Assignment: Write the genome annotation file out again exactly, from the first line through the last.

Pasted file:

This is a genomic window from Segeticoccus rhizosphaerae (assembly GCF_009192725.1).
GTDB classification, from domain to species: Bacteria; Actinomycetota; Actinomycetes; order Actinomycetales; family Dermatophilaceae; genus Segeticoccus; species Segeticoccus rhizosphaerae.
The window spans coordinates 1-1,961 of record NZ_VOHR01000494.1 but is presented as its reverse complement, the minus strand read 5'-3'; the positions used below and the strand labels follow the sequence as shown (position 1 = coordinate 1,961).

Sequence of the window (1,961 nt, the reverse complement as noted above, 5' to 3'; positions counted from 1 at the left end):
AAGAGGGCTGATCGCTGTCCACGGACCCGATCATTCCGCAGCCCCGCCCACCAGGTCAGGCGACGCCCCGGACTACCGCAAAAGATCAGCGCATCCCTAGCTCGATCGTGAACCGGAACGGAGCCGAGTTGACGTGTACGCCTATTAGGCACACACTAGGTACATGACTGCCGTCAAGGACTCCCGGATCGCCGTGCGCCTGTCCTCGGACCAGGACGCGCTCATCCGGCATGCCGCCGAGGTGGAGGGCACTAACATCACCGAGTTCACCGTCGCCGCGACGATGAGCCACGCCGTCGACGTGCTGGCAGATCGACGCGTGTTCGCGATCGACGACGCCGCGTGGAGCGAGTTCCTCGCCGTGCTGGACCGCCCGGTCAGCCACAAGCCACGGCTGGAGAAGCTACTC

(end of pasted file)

This is a genomic window from Segeticoccus rhizosphaerae (assembly GCF_009192725.1).
GTDB classification, from domain to species: Bacteria; Actinomycetota; Actinomycetes; order Actinomycetales; family Dermatophilaceae; genus Segeticoccus; species Segeticoccus rhizosphaerae.
The window spans coordinates 1-1,961 of record NZ_VOHR01000494.1 but is presented as its reverse complement, the minus strand read 5'-3'; the positions used below and the strand labels follow the sequence as shown (position 1 = coordinate 1,961).

Sequence of the window (1,961 nt, the reverse complement as noted above, 5' to 3'; positions counted from 1 at the left end):
AAGAGGGCTGATCGCTGTCCACGGACCCGATCATTCCGCAGCCCCGCCCACCAGGTCAGGCGACGCCCCGGACTACCGCAAAAGATCAGCGCATCCCTAGCTCGATCGTGAACCGGAACGGAGCCGAGTTGACGTGTACGCCTATTAGGCACACACTAGGTACATGACTGCCGTCAAGGACTCCCGGATCGCCGTGCGCCTGTCCTCGGACCAGGACGCGCTCATCCGGCATGCCGCCGAGGTGGAGGGCACTAACATCACCGAGTTCACCGTCGCCGCGACGATGAGCCACGCCGTCGACGTGCTGGCAGATCGACGCGTGTTCGCGATCGACGACGCCGCGTGGAGCGAGTTCCTCGCCGTGCTGGACCGCCCGGTCAGCCACAAGCCACGGCTGGAGAAGCTACTC